Like in any big city, few stars can be seen at night on a cruise ship. Even if sailing black waters with black sky far from mankind, the ships themselves blast so much light pollution that you see nothing but black. It’s just like how stars are not visible from the surface of the moon. I pondered this while at the stern rail, as aft, port, and starboard were impenetrable black. Far beyond the bow, however, the orange glow of oil refineries illuminated the swamps of Louisiana. We were nearing the mouth of the Mississippi River and occasional navigation beacons of red and green popped through the broken surface of the sea.
“What happens if I fall overboard?” a man had asked me earlier. It was such a common question that my answer had become habit. “The ship will stop and a boat will pick you up.”
But this was only half true. I gazed into the wake of the ship and watched the brown water churn. The waves looked very small indeed from the top decks. If the hundred-plus foot fall did not kill the passenger, he would disappear in the gargantuan swells. Fortunately, it is unlikely modern azipod propellers would chop him into chum. Safety training was very clear in the case of a man overboard: throw a life-ring first, then call the bridge. People assume the life-ring is simply a flotation device, but it is in fact much more. A person’s head will disappear from sight within seconds from the deck of a big ship. After throwing a life ring we were trained to grab someone, anyone, to physically point at the swimmer and not stop until he’s found, no matter how long it takes. That physical act of pointing is paramount, for even if aware of the swimmer, he’ll be lost in less than one minute at sea. But at night? And if no one sees you fall? Goodbye.
That very cruise someone had, in fact, gone overboard. Rumors of how and why among the crew and guests were rampant. The leading story among passengers was that two honeymooners were arguing and there was a push. Crew thought differently. Another suicide, most agreed. For suicides were not so rare on cruise ships. More than a few folks intentionally spent their every last penny on a final week of wild abandon and, late on the final night, jumped overboard. What better way to ensure no one will rescue you? How many people are looking aft of a ship at 3AM? It is possible to survive such falls, but unlikely unless you’re a fighter.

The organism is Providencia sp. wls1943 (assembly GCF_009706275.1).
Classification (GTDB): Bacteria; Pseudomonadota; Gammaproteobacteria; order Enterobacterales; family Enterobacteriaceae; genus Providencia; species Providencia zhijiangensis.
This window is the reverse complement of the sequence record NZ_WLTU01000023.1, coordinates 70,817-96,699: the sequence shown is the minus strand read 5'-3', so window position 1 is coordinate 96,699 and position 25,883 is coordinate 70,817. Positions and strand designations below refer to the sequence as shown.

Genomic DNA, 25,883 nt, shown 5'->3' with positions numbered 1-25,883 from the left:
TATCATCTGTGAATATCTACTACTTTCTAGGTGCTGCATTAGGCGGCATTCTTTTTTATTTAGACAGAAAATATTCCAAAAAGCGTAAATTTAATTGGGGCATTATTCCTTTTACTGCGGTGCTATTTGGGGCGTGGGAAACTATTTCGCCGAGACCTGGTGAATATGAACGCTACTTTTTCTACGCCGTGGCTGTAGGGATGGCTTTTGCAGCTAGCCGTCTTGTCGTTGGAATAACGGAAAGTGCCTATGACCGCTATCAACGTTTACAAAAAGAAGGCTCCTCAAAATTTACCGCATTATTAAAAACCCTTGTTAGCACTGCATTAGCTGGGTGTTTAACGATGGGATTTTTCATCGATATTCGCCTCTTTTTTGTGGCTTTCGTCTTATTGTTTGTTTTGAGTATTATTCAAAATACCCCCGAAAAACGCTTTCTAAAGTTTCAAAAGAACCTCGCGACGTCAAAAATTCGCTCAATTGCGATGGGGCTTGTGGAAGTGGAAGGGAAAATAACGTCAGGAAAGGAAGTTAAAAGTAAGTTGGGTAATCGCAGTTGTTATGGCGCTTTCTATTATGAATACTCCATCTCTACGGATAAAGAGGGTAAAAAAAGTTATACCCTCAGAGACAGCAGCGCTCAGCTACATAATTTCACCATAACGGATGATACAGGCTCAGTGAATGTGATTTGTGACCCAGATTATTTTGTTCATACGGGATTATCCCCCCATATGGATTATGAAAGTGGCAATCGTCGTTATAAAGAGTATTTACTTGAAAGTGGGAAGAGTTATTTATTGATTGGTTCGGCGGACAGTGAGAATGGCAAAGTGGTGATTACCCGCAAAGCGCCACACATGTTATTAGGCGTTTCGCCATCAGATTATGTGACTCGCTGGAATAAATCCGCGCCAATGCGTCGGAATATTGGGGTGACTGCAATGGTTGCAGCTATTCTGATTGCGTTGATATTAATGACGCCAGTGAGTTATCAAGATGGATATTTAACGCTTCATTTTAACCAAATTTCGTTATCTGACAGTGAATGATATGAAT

Though statistically utterly insignificant, unexplained deaths on a cruise ship do happen. Because most occur in international waters, reporting obligations and behavior are decidedly less than altruistic. Cruise lines invariably fudge reporting, because people read headlines, not articles. Whether it’s a suicide or not matters little to critics, who pounce upon any hint of cruise line recklessness. Even if it is a suicide, days can pass before verification from land-based authorities, even with the presence of a note. By then, sensational headlines can blow things wildly out of proportion.
On that cruise, nobody knew for certain what happened. An investigation was resolved somewhere on land, as was always the case. The only fact the crew knew for sure was that the man was never found until he washed up on the Gulf Coast several days later.
I focused on a floating piece of flotsam and watched it disappear into the night. It was lost to the blackness within fifteen seconds.
By Brian David Bruns, author of national best-seller Cruise Confidential.
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